Few studies have specifically investigated compensatory approaches to PM rehabilitation, despite the fact that the use of compensatory strategies is commonplace in most brain injury rehabilitation settings. Practical strategies include environmental modifications (e.g. notices, Post-it notes, labelled shelves, and structured work environments), organizational devices (e.g. electronic diaries, memory notebooks, and computers), and external cues (e.g. alarms, buzzers, calendars, and pagers). Research with small TBI samples (e.g. 20, 21) and case studies (e.g. 22) has described the use of electronic devices (palmtop computer, Voice Organiser, and paging system) to compensate for PM deficits. Fish et al. (23) evaluated the use of a “content-free” cue in the form of a text message to remind 20 people with brain injury to monitor behaviour and found an improvement on cued days compared with days on which the cue was not used. Several formal training approaches to make use of a memory notebook have been devised for TBI rehabilitation (24, 25, 26) and some have been shown to be effective with relatively small samples of up to 20 participants (e.g. 27). Further controlled studies with larger samples are needed to investigate the effectiveness of compensatory strategies in ameliorating the effects of PM impairment following TBI, and to determine whether strategy use is generalized to everyday life.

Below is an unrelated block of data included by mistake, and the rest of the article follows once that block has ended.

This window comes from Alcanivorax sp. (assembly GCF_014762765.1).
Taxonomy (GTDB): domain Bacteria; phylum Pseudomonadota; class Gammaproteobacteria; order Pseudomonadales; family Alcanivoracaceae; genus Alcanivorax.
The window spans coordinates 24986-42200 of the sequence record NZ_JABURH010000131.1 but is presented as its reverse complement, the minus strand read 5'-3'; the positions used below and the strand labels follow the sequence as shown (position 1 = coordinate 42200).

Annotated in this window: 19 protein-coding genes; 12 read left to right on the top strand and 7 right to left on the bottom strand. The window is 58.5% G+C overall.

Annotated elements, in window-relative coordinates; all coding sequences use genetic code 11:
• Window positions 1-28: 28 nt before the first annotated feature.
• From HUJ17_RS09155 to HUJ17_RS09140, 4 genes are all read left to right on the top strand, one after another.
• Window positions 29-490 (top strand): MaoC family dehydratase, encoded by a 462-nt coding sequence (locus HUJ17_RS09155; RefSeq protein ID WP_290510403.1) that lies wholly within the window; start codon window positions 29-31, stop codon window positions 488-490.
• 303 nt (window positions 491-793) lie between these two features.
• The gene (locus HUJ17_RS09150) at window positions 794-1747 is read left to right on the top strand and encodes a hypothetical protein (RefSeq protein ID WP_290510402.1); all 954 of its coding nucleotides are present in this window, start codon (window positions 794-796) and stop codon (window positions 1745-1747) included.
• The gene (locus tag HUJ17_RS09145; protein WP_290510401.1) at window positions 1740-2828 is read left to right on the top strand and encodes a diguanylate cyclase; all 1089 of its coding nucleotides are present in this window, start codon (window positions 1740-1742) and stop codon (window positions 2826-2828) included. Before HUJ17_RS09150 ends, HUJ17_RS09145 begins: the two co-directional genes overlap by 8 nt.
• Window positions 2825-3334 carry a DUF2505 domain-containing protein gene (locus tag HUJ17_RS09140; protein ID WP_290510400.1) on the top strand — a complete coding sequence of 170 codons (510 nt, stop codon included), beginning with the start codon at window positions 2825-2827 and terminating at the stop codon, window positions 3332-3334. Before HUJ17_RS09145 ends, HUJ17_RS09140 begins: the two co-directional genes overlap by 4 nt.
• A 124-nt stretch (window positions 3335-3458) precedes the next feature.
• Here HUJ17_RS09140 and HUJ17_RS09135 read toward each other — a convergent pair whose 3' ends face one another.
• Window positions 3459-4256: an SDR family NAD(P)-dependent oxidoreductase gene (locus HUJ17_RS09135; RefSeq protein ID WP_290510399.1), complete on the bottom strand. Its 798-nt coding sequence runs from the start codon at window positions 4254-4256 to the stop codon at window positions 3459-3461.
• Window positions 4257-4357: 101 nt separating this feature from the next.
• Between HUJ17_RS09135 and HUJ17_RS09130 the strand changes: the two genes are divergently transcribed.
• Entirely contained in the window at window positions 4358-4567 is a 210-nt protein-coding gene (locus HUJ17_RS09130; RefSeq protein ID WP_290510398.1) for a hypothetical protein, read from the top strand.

A key factor in achieving generalization is the individual’s self-awareness of the extent of his or her memory impairment and the need to employ strategies to compensate for it (28). Self-awareness, however, is a higher level cognitive function also associated with the prefrontal cortex (10), and one that is frequently diminished following TBI. Studies have shown that individuals with TBI tend to overestimate their PM abilities (6). It would follow, therefore, that compensatory rehabilitation approaches may be enhanced if preceded by self-awareness training to improve the individual’s awareness of PM deficits. Our early research (3) described a PM rehabilitation programme that incorporated both a self-awareness training component and a compensatory approach, and found promising results. The current study used a randomized controlled design systematically to evaluate the efficacy of compensatory PM training preceded by self-awareness training for adults with TBI. Specifically, the study aimed to evaluate the effects of self-awareness training and compensatory training on PM as assessed by neuropsychological test scores, participants’ reports of strategy use, and relatives’ ratings of PM failure and level of psychosocial reintegration. Four memory rehabilitation programmes were compared: (i) self-awareness plus compensatory PM training; (ii) self-awareness training plus active control; (iii) active control plus compensatory PM training; and (iv) active control only. The active control for self-awareness training involved a programme that was designed to be personally engaging and informative but did not involve reference to PM or self-awareness. The active control for compensatory PM training involved a remedial training programme that, because of its limited duration, was not expected to have any substantial effect on PM.